Permanent Vision Loss

A growing body of research evidence has confirmed that blue light can cause permanent vision loss if a person fails to practice protection measures. Although not all blue light is harmful to your eyes, most blue light can damage your retina. Blue light also increases the risk of macular degeneration, and not wearing blue light glasses can lead to permanent vision loss.

Disrupted Sleep

Not only do you experience eye damage due to blue light exposure, but you also have increased risks of other conditions, such as difficulty sleeping at night or staying asleep. Excessive exposure to blue light can also cause insomniac episodes and disrupt your sleep cycles at night.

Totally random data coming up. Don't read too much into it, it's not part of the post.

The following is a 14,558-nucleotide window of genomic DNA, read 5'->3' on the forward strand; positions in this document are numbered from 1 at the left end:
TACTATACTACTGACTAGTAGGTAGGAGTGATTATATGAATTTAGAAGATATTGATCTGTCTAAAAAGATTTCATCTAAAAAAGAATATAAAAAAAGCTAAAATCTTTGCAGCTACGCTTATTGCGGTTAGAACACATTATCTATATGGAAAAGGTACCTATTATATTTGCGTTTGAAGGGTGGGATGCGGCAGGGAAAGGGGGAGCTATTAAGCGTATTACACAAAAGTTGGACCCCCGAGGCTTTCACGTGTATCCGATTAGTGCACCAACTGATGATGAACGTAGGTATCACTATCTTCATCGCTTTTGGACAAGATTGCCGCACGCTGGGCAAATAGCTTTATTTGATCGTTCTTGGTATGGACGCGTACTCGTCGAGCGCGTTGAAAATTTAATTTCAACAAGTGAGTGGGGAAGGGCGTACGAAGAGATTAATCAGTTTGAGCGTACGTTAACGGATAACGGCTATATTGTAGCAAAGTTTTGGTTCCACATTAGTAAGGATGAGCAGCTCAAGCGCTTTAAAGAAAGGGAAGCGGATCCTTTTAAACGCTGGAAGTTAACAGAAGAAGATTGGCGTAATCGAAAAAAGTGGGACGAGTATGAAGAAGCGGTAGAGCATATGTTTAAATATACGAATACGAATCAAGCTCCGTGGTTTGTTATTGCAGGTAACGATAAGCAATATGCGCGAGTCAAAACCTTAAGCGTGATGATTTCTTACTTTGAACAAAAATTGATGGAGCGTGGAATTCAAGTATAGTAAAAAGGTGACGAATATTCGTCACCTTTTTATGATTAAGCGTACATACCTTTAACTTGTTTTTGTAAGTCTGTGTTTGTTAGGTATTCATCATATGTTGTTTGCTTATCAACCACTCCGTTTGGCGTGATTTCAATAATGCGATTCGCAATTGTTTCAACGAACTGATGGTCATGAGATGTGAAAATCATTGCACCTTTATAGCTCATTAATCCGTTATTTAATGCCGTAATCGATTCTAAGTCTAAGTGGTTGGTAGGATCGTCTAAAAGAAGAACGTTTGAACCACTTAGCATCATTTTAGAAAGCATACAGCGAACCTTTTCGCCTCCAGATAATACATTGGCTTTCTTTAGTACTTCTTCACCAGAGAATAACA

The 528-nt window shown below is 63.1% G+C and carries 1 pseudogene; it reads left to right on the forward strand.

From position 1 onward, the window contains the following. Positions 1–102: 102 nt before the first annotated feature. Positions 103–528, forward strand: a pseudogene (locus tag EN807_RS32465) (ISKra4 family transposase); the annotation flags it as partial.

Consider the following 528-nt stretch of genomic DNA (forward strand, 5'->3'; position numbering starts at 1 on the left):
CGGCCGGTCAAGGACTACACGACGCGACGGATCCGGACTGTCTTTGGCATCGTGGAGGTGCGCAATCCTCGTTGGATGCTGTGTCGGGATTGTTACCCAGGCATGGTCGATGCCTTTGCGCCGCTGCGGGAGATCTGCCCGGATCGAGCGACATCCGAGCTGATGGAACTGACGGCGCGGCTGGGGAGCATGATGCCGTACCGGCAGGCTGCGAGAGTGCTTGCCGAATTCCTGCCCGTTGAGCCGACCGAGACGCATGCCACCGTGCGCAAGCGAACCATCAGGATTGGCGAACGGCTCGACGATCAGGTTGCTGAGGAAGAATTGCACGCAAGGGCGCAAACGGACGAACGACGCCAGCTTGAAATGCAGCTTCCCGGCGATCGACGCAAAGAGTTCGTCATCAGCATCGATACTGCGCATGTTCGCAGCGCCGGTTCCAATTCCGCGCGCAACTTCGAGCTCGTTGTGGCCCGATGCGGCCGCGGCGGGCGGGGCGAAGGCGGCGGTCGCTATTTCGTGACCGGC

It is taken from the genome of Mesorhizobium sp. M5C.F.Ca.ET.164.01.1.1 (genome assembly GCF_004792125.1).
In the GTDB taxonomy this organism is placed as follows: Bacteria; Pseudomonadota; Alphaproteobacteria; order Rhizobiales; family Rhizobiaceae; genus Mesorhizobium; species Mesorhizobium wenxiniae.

As a result, you may experience stress, depression, fatigue in the daytime, diabetes, hypertension, poor metabolic functions, imbalanced homeostasis, and even weight gain. Nighttime exposure to blue light emitted from computer screens or smartphones can cause depressive symptoms and bipolar disorder.

How to Protect Your Eyes from Blue Light?

There are many ways to protect your eyes from blue light. Protecting your eyes against shorter wavelengths of light is essential because they can damage your eyes and cause other chronic health conditions. Here are a few practical ways to protect your eyes.

Take Eye Supplements

The macular pigment present in your eyes tissue absorbs blue light from the sun and artificial sources. Macular pigment is a thin layer of yellow tissue located in the macula, the central region of your eye. Lutein, zeoxanthin, and Meso-Zeoxanthin are three carotenoids that make up this pigment. You can use eye supplements with these essential carotenoids to strengthen the macula and macular pigment.